Airborne sound that is reflected against hard surfaces, for example, a hood over a machine or the walls of a room, can be reduced by covering the surfaces with absorbents on the inside. Materials such as plastic foam, textile fibres, or metal. The sound absorbents convert the airborne sound into small amount of heat energy.
The absorption factor denotes how much of the incoming sound that will be absorbed.
One way to reduce the propagation of noise is to insulate the noise source using a wall or hood. The noise insulation capability of a wall increases as its weight increases. The insulation capabilities can also be further improved by using a double wall system. Insulation pads are available with and without a wear resistant surface.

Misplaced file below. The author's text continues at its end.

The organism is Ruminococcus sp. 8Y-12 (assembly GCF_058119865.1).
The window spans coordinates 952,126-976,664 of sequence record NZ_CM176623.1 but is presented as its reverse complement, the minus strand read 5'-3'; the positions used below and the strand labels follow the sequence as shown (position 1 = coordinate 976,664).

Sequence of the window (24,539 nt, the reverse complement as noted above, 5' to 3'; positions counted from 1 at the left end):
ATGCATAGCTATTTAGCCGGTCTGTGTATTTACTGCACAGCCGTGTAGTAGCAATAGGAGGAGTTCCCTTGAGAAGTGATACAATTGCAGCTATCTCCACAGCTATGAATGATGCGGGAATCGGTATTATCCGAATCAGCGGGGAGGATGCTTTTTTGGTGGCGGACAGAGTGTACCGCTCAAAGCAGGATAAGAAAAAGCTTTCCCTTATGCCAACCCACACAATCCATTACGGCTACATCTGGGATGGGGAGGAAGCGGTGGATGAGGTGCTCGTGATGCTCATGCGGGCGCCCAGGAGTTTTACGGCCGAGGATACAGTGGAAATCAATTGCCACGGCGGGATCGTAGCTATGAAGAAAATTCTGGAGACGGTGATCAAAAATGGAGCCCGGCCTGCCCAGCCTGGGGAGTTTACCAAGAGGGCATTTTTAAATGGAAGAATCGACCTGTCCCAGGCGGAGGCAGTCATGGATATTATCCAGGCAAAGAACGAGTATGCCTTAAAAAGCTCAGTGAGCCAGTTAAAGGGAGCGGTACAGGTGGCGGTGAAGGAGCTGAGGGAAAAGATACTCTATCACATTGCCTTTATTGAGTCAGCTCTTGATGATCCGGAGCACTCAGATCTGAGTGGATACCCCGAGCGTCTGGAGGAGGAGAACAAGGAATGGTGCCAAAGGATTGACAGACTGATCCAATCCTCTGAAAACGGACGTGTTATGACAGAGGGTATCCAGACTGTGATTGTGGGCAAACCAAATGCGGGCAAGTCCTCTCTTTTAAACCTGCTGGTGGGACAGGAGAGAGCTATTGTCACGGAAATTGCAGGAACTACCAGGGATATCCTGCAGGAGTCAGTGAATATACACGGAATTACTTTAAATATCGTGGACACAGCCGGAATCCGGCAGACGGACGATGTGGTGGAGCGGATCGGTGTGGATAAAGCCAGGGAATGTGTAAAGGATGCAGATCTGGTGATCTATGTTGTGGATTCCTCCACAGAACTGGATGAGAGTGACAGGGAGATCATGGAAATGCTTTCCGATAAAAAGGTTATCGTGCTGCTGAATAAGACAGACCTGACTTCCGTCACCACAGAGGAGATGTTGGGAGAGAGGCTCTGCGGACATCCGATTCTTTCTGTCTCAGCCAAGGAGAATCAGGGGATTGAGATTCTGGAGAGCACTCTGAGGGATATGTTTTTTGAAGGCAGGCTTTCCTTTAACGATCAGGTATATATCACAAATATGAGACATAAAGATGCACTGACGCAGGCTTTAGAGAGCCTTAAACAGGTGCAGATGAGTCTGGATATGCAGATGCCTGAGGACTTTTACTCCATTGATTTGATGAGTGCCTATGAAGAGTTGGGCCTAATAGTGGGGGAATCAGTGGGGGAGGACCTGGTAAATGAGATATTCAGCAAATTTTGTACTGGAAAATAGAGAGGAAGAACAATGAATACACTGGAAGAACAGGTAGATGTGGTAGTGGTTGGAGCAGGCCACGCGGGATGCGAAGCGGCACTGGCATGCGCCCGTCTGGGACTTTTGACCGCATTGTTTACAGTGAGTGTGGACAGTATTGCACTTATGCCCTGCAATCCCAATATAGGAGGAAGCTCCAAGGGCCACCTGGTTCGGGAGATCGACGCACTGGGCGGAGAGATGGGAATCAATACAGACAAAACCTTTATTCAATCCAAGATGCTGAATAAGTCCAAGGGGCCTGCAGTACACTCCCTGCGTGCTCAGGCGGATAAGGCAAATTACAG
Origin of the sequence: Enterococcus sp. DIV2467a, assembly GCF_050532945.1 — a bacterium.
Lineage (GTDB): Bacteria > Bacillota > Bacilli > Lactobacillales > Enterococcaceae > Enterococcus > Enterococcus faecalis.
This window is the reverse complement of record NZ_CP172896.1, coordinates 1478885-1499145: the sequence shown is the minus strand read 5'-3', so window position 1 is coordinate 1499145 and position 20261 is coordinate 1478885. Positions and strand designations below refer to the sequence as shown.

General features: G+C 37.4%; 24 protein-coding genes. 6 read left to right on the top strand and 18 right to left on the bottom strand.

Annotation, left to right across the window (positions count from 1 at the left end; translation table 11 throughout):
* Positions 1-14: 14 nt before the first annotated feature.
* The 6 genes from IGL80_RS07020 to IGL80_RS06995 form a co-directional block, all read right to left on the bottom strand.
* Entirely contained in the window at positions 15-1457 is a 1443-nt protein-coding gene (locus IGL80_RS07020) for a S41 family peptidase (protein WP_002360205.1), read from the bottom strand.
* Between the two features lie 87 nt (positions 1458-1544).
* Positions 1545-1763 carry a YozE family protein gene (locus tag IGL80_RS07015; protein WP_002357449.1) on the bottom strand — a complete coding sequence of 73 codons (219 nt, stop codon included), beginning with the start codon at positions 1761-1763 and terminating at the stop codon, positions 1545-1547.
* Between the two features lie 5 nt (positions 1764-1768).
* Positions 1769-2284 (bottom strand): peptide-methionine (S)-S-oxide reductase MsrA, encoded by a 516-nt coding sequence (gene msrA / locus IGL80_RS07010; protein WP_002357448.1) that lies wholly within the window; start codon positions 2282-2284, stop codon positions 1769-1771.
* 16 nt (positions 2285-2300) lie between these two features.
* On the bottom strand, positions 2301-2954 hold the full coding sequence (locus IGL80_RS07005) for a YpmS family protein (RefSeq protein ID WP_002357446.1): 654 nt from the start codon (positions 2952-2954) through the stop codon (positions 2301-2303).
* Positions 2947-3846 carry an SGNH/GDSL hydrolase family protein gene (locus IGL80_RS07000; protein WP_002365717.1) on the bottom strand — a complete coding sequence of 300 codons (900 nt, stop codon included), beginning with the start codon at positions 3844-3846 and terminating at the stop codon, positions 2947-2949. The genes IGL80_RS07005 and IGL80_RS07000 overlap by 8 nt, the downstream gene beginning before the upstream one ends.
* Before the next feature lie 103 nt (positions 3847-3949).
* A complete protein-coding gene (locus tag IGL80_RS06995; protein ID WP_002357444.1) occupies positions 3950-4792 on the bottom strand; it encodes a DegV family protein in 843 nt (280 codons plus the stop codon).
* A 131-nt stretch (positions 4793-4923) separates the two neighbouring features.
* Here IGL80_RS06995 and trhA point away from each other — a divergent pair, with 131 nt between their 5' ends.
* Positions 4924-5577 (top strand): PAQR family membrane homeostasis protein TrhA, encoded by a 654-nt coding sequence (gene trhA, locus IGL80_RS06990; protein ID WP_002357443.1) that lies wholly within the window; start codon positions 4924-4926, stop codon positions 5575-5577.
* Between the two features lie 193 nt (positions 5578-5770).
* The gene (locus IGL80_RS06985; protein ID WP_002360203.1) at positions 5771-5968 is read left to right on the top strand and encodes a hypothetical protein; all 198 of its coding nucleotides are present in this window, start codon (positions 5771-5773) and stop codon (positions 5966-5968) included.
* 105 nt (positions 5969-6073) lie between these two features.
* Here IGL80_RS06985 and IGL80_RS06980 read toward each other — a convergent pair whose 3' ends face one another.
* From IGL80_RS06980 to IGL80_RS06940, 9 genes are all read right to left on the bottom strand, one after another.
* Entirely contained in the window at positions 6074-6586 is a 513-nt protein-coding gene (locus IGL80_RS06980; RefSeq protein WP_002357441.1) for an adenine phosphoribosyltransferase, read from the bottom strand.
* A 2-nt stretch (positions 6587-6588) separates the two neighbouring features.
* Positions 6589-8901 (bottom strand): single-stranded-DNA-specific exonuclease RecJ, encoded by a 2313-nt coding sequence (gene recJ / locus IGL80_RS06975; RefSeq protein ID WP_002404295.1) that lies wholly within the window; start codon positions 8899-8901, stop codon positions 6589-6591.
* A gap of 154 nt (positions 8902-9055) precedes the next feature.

The Transmission Loss denotes the reduction expressed in dB when the sound passes a wall.
Structure borne sound is vibration in solid materials, generated by a machine, for example. It can be damped by applying a pad on one side or by the sandwich method. In both cases the vibration energy is converted into heat.
The loss factor denotes how much of the vibration energy is absorbed.